By Ishfaq Majid and Shazia Kouser
The internet has brought about much advancement in education. The students can use the internet to avail information and the knowledge they need for their projects and assignments. In spite of the debates and criticisms against internet use for students, it still contributes to their academic attainments. Students can access relevant materials by surfing websites related to the subject they are studying. One of the major advantage is the availability of online lectures, video sessions, which they may use without spending any money. This is not only true for students; the teachers are also able to access research which enables them to reinforce their lessons.
The above picture of the importance of the Internet everyone is aware of. But when we talk about the importance of the Internet in Kashmir, the situation is somewhat different. In Kashmir, we have an extended schedule of vacations in our educational institutions. The academic year normally starts with two months of winter vacations, 15-20 days of summer vacations and two months are spared for carrying out examinations related activities. Not only this, we lose at least 3-4 months to strikes and curfews. As such our educational institutions have only 60 days for imparting lessons to the students. While the academic staff in Kashmir were preparing to impart education and to utilize these 60 days, the government of Jammu and Kashmir ordered the closure of all academic institutions, including schools colleges and universities, till 31March, 2020 in view of the novel coronavirus (COVID-19) outbreak worldwide.
The schools in Kashmir have been closed affecting the study of students. This is no less than a disaster. While the students are capable enough to study on their own by watching video lectures and downloading study material, the Internet is not available to the students of Kashmir, as pointed out by Asif Mujtaba, a 4th semester M. Tech. student.
Where does lie the solution then? The educational institutions are closed. The students who want to study need to have access to the internet. The solution to all these problems lies in e-education. Education that is provided online can save the future of the students in Kashmir. Though we are capable of finding a solution to this problem, we are hindered by the ban on the internet or its reduction to 2G speed. To complicate matters, we saw 180 internet shutdowns in 2019 in Kashmir.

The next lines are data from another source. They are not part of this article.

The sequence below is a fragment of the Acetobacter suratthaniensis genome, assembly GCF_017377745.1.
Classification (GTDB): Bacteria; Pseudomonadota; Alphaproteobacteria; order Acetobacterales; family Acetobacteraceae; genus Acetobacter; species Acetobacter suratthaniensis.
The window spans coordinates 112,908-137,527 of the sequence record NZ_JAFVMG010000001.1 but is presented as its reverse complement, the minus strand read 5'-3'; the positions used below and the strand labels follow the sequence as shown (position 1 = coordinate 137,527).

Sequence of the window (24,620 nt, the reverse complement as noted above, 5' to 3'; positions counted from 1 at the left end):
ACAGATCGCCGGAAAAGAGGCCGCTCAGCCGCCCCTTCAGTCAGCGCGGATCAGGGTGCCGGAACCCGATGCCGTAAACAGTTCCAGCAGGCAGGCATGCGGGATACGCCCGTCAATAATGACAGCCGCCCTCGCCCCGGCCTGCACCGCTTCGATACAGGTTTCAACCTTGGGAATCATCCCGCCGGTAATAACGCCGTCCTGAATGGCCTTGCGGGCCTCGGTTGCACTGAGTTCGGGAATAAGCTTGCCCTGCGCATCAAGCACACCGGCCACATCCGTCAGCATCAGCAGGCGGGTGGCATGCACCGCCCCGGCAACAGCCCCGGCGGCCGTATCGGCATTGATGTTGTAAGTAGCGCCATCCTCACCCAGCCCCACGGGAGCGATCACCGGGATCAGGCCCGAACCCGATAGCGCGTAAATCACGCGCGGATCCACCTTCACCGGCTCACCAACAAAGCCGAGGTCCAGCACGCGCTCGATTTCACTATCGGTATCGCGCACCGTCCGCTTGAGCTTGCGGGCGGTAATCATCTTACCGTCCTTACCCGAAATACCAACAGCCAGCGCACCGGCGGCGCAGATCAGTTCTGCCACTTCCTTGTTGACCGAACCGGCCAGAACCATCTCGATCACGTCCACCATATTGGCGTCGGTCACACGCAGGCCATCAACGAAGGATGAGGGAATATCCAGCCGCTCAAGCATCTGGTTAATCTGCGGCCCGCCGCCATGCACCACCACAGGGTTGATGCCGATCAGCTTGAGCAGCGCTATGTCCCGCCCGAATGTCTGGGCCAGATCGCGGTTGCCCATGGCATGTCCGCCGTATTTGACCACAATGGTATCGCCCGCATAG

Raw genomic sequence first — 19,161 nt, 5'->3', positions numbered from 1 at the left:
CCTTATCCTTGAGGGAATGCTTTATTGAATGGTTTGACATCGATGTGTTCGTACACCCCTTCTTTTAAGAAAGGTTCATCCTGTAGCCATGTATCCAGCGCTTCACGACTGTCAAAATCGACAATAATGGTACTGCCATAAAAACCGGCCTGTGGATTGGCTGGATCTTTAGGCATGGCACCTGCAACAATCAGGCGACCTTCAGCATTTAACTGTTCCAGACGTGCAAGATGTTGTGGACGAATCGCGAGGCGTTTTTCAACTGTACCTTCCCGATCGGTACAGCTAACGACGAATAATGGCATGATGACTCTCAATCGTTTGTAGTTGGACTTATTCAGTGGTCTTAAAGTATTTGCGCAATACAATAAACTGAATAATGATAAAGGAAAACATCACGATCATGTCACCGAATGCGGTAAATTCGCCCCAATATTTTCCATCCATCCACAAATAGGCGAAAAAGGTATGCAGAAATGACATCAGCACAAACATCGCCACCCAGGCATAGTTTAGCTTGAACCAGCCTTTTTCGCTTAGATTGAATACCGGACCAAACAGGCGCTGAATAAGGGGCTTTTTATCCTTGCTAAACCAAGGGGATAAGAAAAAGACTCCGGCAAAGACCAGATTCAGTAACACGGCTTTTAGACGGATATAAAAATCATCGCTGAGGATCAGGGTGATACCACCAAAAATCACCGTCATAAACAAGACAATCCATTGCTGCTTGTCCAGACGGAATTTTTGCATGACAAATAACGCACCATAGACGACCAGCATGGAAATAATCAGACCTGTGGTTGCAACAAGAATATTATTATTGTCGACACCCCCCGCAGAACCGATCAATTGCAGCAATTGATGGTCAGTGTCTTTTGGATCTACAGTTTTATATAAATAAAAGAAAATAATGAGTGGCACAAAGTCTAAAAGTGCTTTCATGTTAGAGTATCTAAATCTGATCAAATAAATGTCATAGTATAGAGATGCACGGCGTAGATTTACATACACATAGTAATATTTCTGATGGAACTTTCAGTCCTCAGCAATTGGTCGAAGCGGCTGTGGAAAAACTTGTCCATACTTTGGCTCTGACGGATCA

As the internet service now works at 2G speed, the students are unable to find resources as it takes half an hour to load a single web page, adding to the miseries of the students.
Due to the public health crisis because of the threat of COVID-19, the educational institutions are closed. We don’t have enough time to cover the syllabus and the only solution lies with the e-learning. Rifaut Majid, presently working as at a government school in Kashmir, says that if the students have access to normal internet speed, they can prepare on their own.
From Academic Journals Database to use of Search Engines to Electronic Libraries, the internet is flooded with resources for students. But these resources are of no use if access to the internet is not available. The Government of India initiated a programme called SWAYAM that was designed to achieve the three cardinal principles of Education Policy – access, equity and quality. The website contains educational content on varied subjects. But achieving these three cardinal principles seems impossible in Kashmir. Like SWAYAM, there are various other programmes developed by the Government such as the National Programme on Technology Enhanced Learning (NPTEL), among many others. To watch the education related videos on these websites, we need a high speed internet connection which is unavailable in the Valley from 5 August, 2019.
The United Nations’ fourth Sustainable Development Goal seeks to “ensure inclusive and equitable quality education and promote lifelong learning opportunities for all.” Access to the Internet is fundamental for achieving this vision for the future. However, the Government of Jammu and Kashmir has not taken any positive steps to fulfil this goal.
The J&K administration does not care about the career prospects of students as they keep on extending the ban on 4G internet access in the Valley. A recent order which is making rounds on social media websites mentions that the ban on 4G access will continue till 26 March, 2020 and thereafter a review will be undertaken to restore the service. In such a situation, the students have no other option but to post their concerns on different social media websites.
Since the Valley has experienced calm since the restoration of 2G internet, the administration has to come forward and provide high-speed internet access for the benefit of students. This will empower the students to search and download education-related lectures and videos.
Ishfaq Majid and Shazia Kouser are Jammu and Kashmir-based Research Scholars at the School of Education, Central University of Gujarat. The authors are exploring the area of Information and Communication Technology in Education. Their writing had earlier appeared in The Diplomat, Economic and Political Weekly, Medium, Qatar Tribune, Mainstream Weekly, South Asia Journal and Café Dissensus.
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